The Applet Designer, a handy graphical authoring tool for combining JavaBeans (whether previously created or taken from a provided palette of beans) or including them in new applets was equally easy to use and tremendously useful. And adding audio, images, rollovers, or even database connections required nothing more than selecting wizard-driven options.

Our next step was to test and deploy our application. WebSphere Studio allows you to preview your work using either Netscape Navigator or Internet Explorer. You can't define your own browser (such as Opera), but if you want to use a third-party source-control management solution, WebSphere Studio can integrate with a range of packages, including Microsoft's SourceSafe, Merant's PVCS, Rational's ClearCase, and, of course, IBM's VisualAge TeamConnection.

We also tried out the Page Detailer, a Web page analysis tool that monitors and analyzes Web-based transactions from an end-user's perspective. By simply opening an HTML file, you can see each item's timing characteristics (the length of time required to load graphical elements) or track periods of inactivity on particular pages. As a result, it's easy to gather the information you need when deciding what should be sent to users, or when you're trying to optimize your site for nonbroadband users.

Moreover, if you're the kind of person who appreciates the finer things in life (read: free), you'll be happy to learn that IBM has not only included complimentary copies of VisualAge for Java (Professional Edition), but has also thrown in a development copy of the WebSphere Application Server (Standard Edition) and its Apache-powered HTTP server.

Should you find your site in dire need of a face-lift, you'll be happy to know that WebSphere Studio includes the WebArt Designer, which allows you to create mastheads, images, buttons, and many other types of graphical images. The Animated GIF designer is another nice addition, and for those who crave even more graphical detail, IBM has included trial copies of Macromedia's Flash, Fireworks, Freehand, and Director. When installed, these tools integrate with Workbench to provide seamless access and use.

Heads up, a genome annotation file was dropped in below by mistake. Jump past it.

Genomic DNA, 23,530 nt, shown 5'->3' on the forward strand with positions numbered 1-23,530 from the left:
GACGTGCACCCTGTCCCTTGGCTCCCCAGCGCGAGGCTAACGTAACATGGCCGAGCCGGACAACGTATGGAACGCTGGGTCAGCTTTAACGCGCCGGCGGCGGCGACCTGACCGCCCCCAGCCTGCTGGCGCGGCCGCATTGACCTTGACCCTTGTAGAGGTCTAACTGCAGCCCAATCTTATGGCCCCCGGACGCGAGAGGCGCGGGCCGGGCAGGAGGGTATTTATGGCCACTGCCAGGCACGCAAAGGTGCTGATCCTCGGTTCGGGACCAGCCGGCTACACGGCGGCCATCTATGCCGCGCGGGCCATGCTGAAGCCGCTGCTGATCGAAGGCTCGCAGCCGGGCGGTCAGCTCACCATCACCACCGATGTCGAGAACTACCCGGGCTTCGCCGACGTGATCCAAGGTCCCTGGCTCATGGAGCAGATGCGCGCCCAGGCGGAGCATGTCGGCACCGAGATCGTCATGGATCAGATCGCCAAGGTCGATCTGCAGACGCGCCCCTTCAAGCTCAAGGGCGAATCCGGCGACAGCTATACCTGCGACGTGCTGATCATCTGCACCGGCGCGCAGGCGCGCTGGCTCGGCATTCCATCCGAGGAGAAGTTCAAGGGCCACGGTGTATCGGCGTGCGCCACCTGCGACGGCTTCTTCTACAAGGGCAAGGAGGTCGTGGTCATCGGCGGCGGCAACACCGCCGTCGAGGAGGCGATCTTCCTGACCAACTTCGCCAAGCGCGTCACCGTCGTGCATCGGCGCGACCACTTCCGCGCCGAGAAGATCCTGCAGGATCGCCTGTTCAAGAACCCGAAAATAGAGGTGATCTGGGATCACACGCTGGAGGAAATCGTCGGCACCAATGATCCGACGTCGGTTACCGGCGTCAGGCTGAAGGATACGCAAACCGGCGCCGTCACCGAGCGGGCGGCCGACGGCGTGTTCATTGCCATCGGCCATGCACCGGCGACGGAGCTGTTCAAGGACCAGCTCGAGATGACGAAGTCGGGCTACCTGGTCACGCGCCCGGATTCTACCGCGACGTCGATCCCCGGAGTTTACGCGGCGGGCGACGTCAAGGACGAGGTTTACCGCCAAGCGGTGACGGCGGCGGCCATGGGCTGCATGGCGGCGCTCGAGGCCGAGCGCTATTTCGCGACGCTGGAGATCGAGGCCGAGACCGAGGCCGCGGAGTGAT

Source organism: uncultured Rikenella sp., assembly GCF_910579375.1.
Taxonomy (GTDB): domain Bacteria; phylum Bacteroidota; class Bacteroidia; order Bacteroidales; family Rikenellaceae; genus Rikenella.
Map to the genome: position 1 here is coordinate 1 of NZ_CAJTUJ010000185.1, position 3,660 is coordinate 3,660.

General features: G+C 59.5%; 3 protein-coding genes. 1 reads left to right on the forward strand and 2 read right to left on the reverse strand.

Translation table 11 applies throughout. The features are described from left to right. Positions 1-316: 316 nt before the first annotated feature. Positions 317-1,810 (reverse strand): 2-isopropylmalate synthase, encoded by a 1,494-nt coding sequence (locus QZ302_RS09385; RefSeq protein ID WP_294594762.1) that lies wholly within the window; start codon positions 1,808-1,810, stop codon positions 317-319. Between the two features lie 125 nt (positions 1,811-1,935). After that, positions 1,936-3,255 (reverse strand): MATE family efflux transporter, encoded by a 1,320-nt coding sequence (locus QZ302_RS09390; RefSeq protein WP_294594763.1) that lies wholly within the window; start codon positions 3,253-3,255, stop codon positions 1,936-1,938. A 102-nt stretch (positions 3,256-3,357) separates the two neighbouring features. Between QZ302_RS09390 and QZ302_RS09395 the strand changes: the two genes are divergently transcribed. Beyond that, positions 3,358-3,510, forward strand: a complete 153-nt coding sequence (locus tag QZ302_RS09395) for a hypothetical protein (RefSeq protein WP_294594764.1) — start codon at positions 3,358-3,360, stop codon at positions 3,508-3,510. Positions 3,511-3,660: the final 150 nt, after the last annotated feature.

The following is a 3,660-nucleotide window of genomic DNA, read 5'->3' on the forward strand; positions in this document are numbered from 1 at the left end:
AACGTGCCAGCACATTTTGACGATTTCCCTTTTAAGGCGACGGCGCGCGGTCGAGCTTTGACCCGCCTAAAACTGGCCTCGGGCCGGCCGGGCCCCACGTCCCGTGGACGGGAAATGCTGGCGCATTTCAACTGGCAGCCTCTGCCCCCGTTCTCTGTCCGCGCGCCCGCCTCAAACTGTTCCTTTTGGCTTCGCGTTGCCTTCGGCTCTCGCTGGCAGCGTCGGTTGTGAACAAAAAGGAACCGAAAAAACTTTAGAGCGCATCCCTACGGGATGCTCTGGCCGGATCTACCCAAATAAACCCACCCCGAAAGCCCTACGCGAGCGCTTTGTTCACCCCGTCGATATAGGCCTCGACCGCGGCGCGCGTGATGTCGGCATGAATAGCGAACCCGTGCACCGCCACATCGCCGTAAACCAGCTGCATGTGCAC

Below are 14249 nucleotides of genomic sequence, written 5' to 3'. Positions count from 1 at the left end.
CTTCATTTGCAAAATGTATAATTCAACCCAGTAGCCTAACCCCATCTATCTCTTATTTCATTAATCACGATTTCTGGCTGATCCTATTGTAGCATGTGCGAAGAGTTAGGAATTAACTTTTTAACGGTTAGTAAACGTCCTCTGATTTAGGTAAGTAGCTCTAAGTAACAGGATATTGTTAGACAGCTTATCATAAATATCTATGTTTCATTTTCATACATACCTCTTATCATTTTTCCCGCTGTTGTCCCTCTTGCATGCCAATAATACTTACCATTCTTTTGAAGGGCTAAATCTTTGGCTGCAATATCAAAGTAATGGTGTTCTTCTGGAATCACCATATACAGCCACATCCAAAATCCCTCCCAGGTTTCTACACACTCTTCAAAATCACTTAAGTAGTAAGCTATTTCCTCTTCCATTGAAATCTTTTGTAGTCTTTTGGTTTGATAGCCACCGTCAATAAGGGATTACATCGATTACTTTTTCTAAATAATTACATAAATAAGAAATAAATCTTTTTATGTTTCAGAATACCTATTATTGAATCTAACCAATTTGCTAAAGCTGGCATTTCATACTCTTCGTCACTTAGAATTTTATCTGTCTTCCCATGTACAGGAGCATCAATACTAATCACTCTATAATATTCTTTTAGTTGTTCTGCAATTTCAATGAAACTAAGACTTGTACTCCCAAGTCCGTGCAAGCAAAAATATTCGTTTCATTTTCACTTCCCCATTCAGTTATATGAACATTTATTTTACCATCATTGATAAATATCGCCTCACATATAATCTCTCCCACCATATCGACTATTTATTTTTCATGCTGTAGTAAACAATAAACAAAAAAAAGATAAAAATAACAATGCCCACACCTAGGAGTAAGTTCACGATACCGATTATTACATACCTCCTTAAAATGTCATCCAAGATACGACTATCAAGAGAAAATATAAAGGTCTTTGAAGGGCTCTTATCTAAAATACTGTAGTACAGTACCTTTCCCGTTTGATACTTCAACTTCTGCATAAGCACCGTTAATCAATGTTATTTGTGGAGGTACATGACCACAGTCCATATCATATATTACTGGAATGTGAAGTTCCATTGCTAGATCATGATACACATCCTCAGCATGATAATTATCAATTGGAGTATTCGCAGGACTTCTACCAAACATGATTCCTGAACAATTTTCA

All told, WebSphere Studio gave an admirable showing in our tests, more than delivering on IBM's hype. With its easy-to-use interfaces, helpful wizards, and excellent integration with other products, this is definitely a tool worth checking out.

Tim Fielden is a senior analyst with the InfoWorld Test Center. Send him comments at tim_fielden@infoworld.com.

THE BOTTOM LINE: EXCELLENT

WebSphere Studio 3.5

Business Case: WebSphere Studio provides everything you need to create and produce interactive Web sites capable of supporting advanced business functions such as dynamic content and personalization.

Technology Case: Developers will appreciate this solution's capability of creating and managing applications that target specific browsers or pervasive devices. WebSphere Studio also encourages efficient Web design that separates HTML and server-side logic.

Pros:

+ Integration opportunities with other applications+ Helpful wizards for creating Java servlets and JavaServer Pages+ Excellent bundling of complimentary products+ Easy to use and highly intuitiveCons:

- No significant drawbacks

Cost: US$1,999 per seat

Platform(s): Windows 95/98/2000, Windows NTIBM Corp., Armonk, N.Y.; (800) 426-3333; www.ibm.com/software/webservers/studio